• Agreed 100%. I get people asking me all the time for help to either get started (illegally) or get out of trouble because they are illegal and losing their shorts to a Chinese investor/family member.
    To the start ups, my answer is always the same: The Chinese don’t trust each other, why do you? Don’t do it. But rarely do they listen–everyone seems to think that for some reason they are the exception. The only exceptions I’ve ever seen are the guys that get nailed once and then are stupid enough to come back and try it again.
    To the guy (always a guy) already in trouble I tell them to take physical control of everything they can get ahold of (cash, assets, paperwork, etc.). At least at that point they have some leverage (or cash to run away with).
    Just this week I had two people ask me if they could just use their HK companies in China–since HK is part of China. They didn’t believe me when I told them that they could not. Both said “we know tons of people that are doing this.”
    Last year we helped a guy do some research for sales in China. He spent 10’s of thousands of $$ to do research (and paid us to do some too). He had a HK company and he then had his girlfriend do all of the China registration (no lawyers, no accountants). We told him he was asking for trouble, but he said that he was “in with daddy” and that the girlfriend and her father were going to make it all work out for them. They were to marry after the first round of orders (when they had “doubled their investment.”). In less than 10 months, he was out of the business. Girlfriend was gone and “daddy” was using his connections to get him kicked out of China for good. He still owns the (worthless) HK company.

  • Sizzle

    What you describe happens all the time and the guy (it is always a guy) always does insist that he is covered either by “love” or a “side agreement” or both. I know of at least three of these that went really bad, but only one guy started crying. I hate to say this, but I had no pity for any of the three, especially the guy who was balling his head off and saying “how could I have been so stupid?”

  • Twofish

    Something to point out is that it is perfectly legal to give a Chinese citizen a gift of money for them to start their own business and then hire you as an employee. The problem is not legality but enforceability. You have to realize that the transfer of money *really is a gift* and if something goes bad later, its completely impossible to enforce any agreement in court.
    If you really, really, really trust someone, this is a perfectly valid thing to do, and sometimes it works quite well. When it works well, it works really well. When it doesn’t work, it works really badly.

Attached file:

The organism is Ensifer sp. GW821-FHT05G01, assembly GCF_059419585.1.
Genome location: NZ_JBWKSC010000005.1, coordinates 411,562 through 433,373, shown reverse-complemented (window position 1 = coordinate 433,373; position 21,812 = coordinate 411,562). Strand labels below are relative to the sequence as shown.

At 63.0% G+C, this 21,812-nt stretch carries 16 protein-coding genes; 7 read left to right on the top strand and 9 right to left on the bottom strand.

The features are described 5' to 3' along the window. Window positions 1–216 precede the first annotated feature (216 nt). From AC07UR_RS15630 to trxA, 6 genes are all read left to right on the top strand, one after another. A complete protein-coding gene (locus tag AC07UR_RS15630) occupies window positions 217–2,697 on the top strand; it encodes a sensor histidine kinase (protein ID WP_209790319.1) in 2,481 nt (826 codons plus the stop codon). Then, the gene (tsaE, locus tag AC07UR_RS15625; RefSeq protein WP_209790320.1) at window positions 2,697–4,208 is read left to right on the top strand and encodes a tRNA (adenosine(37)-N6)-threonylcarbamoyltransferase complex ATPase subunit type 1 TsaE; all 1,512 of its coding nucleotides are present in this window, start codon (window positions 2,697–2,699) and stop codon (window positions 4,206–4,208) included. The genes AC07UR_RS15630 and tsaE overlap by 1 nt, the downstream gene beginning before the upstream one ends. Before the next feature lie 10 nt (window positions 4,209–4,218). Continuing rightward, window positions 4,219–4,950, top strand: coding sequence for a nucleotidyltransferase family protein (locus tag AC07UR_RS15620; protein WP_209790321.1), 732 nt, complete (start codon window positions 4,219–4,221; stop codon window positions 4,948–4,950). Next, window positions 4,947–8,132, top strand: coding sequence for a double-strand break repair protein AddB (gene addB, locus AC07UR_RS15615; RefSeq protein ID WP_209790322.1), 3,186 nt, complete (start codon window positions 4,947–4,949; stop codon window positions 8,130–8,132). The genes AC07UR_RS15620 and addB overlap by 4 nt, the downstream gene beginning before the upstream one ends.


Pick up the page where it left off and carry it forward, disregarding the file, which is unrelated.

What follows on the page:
However, when it does work well, lawyers don’t get involved, and when you pull a lawyer into a marriage, that usually means that something bad happened.

  • Twofish

    You get into interesting questions like “what does it mean to be illegal?” and something that people have remarked about Chinese law is that the legal/illegal distinction is not binary, and sometimes that can be important. For example, writing a contract that purports to give a foreigner ownership of a Chinese family entity will not land you in jail. It’s a totally unenforceable contract, but unless there is fraud involved, it’s not an offense under the Chinese criminal code to sign an unenforceable contract with your wife.
    If you start evading taxes, forging receipts, and moving money back and forth, then you *can* go to jail. So it’s really important to make a distinction between “illegal – you get laughed out of court” “illegal – someone has to pay a fine” and “illegal – you go to jail for 20 years.”

  • Out of curiosity, what are your thoughts on poison pill arrangements where there is a contract drawn up between an entirely foreign-owned entity and an entirely Chinese-owned entity and there is a steep monetary penalty assigned to the breaking of the contract?
    It is relatively easy and inexpensive to incorporate an overseas business through Hong Kong. I’ve heard of people taking this approach but have not heard of whether it has worked out.

  • Chredwa

    ALWAYS assume you are going to get screwed in China, ALWAYS!. Set yourself up legally not to get screwed. If you cannot afford to go legal, then dont do it at all, or accept the risks that you will get screwed.
    If you accept the risk you will get screwed, than dont cry when you do.
    If you choose to go full illegal, than do it well. Get your thugs and have the harrass whomever you want to intimidate. You gotta do one or the other. Half ass never works in China!

  • Twofish

    trevelyan: Out of curiosity, what are your thoughts on poison pill arrangements where there is a contract drawn up between an entirely foreign-owned entity and an entirely Chinese-owned entity and there is a steep monetary penalty assigned to the breaking of the contract?
    Unenforceable unless you write them very, very carefully.
    In general contractual penalty clauses are unenforceable both in Chinese and US law. What is enforceable are liquidated damages clauses, in which one side agrees in case of a breach of contract to pay for the damages incurred by the other side.

  • Chris

    Twofish – all good points. There are different types of ‘illegality’ — those where you invest through a local entity and do so utterly on trust with no legal protection and those where you operate a business that breaks Chinese law.